The above described high frequency heating circuit, (without circuits 3 and 200 to be described hereinafter) is similar in overall function and operation to circuits such as those illustrated in U.S. Pat. No. 4,115,676, incorporated herein by reference. These circuits, as well as FIG. 1, utilize a switching element in series with the heating coil and a capacitor and diode connected in parallel to form a circuit known as a single-end type inverter circuit. U.S. Pat. No. 4,317,016 shows a similar arrangement.
Not illustrated in FIG. 1 are the AC source and conventional rectifier circuits used to generate DC voltages such as load voltage VO and the biasing voltages +Vd, -Vd shown in FIG. 1.
A second high frequency energy source is also shown in FIG. 1 and is seen to comprise an operational amplifier 60, differential circuit 70, signal generating circuit 80 and switch operating circuit 90. These elements are composed of identical components as in the previously described first high frequency energy source, and the elements are also identically interconnected with one another as in the first high frequency energy source.
Manually operable switches 1 and 2 provide sequence operating signals i,j in order to actuate the first and second high frequency energy sources respectively. A control means 3 is provided to generate control pulse signals k,l in response to the actuation of switches 1 and 2 respectively.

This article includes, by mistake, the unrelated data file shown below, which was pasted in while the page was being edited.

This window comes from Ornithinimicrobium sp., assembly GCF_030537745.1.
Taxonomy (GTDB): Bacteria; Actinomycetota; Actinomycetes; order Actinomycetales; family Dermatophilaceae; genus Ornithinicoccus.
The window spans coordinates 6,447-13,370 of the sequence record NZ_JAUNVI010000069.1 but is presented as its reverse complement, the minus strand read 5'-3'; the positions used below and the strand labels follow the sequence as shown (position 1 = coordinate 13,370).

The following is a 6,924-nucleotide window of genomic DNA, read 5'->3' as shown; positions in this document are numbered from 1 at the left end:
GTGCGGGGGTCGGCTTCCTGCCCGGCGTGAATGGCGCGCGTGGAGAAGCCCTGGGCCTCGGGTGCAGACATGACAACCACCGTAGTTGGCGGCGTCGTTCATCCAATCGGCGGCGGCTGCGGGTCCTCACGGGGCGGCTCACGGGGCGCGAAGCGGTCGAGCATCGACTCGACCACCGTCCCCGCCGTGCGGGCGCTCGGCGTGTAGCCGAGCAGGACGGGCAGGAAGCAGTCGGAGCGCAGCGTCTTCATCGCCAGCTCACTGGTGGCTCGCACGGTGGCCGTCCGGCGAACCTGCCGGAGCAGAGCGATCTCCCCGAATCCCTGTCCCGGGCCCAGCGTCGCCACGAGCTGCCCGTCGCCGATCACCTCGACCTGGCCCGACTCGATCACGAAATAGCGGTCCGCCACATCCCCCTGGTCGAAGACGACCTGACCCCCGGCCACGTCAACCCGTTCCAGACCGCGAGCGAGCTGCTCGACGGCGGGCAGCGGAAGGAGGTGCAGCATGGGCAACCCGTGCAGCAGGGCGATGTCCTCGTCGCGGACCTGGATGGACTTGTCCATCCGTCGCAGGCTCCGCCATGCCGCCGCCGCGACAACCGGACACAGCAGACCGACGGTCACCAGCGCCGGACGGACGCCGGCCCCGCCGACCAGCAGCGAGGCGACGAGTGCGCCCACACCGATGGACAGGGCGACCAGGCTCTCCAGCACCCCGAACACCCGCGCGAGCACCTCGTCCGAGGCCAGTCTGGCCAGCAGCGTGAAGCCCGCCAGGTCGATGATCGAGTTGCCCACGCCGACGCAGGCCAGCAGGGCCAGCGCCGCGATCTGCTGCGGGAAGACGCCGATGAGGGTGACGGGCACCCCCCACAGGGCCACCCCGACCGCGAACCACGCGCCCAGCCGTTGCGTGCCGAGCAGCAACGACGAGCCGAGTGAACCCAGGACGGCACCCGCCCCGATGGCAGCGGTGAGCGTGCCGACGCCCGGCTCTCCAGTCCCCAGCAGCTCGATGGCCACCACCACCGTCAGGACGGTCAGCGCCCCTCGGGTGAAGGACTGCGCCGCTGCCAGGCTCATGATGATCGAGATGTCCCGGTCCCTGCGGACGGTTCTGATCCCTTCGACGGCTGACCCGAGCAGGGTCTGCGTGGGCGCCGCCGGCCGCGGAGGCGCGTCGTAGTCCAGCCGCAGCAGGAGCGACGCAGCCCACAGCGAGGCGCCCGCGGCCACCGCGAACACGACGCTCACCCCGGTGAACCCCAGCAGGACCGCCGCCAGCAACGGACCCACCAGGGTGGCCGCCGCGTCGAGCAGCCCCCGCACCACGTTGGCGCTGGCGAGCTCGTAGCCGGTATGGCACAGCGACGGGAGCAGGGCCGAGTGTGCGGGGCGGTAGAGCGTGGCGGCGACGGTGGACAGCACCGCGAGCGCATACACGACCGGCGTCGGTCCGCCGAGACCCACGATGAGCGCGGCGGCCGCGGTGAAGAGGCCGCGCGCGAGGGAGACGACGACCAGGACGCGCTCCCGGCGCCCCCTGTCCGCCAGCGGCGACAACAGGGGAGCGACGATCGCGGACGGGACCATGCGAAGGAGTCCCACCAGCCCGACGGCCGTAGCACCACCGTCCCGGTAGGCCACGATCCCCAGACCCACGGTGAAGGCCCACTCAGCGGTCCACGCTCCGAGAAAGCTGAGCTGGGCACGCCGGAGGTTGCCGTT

The control means 3, may comprise, for example, a plurality of logic gate-circuits as shown in FIG. 3. FIG. 3 illustrates four AND gates, two OR gates, and two shift resistors, SR, which respectively produces pulse signals for the AND gates.
Input signals of the control means 3, termed sequence operating signals i,j, are respectively produced by the manual switches 1,2. The control pulse signals k,l are produced in response to the operating-order of the signals i,j, as shown in FIG. 4.
From a review of FIGS. 3 and 4 it may be seen that the shift registers may comprise two-stage shift registers which each shift the state data therein by one register whenever either an i or j signal changes state. Thus, just after a transition of either signal i or j, the output of the shift register A,B is such as to be representative of the logic state of i,j just prior to the transition. Such a construction produces the outputs for the control pulse signals as indicated in FIG. 4.